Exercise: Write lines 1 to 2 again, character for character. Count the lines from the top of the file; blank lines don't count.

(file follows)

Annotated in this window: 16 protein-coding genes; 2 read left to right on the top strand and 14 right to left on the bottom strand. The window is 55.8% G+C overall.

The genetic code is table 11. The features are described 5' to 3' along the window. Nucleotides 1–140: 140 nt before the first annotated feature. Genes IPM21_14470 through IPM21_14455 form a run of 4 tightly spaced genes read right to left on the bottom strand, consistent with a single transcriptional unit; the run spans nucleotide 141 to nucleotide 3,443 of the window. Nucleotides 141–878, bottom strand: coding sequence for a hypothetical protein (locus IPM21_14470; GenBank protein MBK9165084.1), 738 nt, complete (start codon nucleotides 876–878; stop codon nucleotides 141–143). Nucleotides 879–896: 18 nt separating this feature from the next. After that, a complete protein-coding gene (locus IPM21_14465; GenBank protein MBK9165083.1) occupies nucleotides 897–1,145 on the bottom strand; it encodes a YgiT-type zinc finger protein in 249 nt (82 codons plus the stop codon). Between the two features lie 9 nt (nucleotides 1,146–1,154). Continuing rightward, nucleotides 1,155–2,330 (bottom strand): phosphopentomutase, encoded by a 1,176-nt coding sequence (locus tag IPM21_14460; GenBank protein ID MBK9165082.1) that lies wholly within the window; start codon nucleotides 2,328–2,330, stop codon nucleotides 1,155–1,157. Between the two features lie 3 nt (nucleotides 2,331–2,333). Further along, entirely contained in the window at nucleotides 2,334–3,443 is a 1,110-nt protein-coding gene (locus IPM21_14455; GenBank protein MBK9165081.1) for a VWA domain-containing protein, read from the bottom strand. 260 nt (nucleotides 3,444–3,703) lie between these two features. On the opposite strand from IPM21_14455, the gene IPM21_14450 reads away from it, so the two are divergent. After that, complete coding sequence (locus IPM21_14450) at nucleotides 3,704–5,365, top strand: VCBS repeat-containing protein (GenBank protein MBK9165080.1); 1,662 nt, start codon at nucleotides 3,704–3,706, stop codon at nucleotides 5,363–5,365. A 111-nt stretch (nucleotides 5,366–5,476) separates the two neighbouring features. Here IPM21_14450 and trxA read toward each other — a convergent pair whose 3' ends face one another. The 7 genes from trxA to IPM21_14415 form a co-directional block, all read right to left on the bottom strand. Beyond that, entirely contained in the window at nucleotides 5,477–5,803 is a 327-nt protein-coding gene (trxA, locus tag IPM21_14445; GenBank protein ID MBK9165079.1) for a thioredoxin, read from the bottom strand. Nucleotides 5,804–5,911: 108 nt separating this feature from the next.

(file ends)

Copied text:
Annotated in this window: 16 protein-coding genes; 2 read left to right on the top strand and 14 right to left on the bottom strand. The window is 55.8% G+C overall.

The genetic code is table 11. The features are described 5' to 3' along the window. Nucleotides 1–140: 140 nt before the first annotated feature. Genes IPM21_14470 through IPM21_14455 form a run of 4 tightly spaced genes read right to left on the bottom strand, consistent with a single transcriptional unit; the run spans nucleotide 141 to nucleotide 3,443 of the window. Nucleotides 141–878, bottom strand: coding sequence for a hypothetical protein (locus IPM21_14470; GenBank protein MBK9165084.1), 738 nt, complete (start codon nucleotides 876–878; stop codon nucleotides 141–143). Nucleotides 879–896: 18 nt separating this feature from the next. After that, a complete protein-coding gene (locus IPM21_14465; GenBank protein MBK9165083.1) occupies nucleotides 897–1,145 on the bottom strand; it encodes a YgiT-type zinc finger protein in 249 nt (82 codons plus the stop codon). Between the two features lie 9 nt (nucleotides 1,146–1,154). Continuing rightward, nucleotides 1,155–2,330 (bottom strand): phosphopentomutase, encoded by a 1,176-nt coding sequence (locus tag IPM21_14460; GenBank protein ID MBK9165082.1) that lies wholly within the window; start codon nucleotides 2,328–2,330, stop codon nucleotides 1,155–1,157. Between the two features lie 3 nt (nucleotides 2,331–2,333). Further along, entirely contained in the window at nucleotides 2,334–3,443 is a 1,110-nt protein-coding gene (locus IPM21_14455; GenBank protein MBK9165081.1) for a VWA domain-containing protein, read from the bottom strand. 260 nt (nucleotides 3,444–3,703) lie between these two features. On the opposite strand from IPM21_14455, the gene IPM21_14450 reads away from it, so the two are divergent. After that, complete coding sequence (locus IPM21_14450) at nucleotides 3,704–5,365, top strand: VCBS repeat-containing protein (GenBank protein MBK9165080.1); 1,662 nt, start codon at nucleotides 3,704–3,706, stop codon at nucleotides 5,363–5,365. A 111-nt stretch (nucleotides 5,366–5,476) separates the two neighbouring features. Here IPM21_14450 and trxA read toward each other — a convergent pair whose 3' ends face one another. The 7 genes from trxA to IPM21_14415 form a co-directional block, all read right to left on the bottom strand. Beyond that, entirely contained in the window at nucleotides 5,477–5,803 is a 327-nt protein-coding gene (trxA, locus tag IPM21_14445; GenBank protein ID MBK9165079.1) for a thioredoxin, read from the bottom strand. Nucleotides 5,804–5,911: 108 nt separating this feature from the next.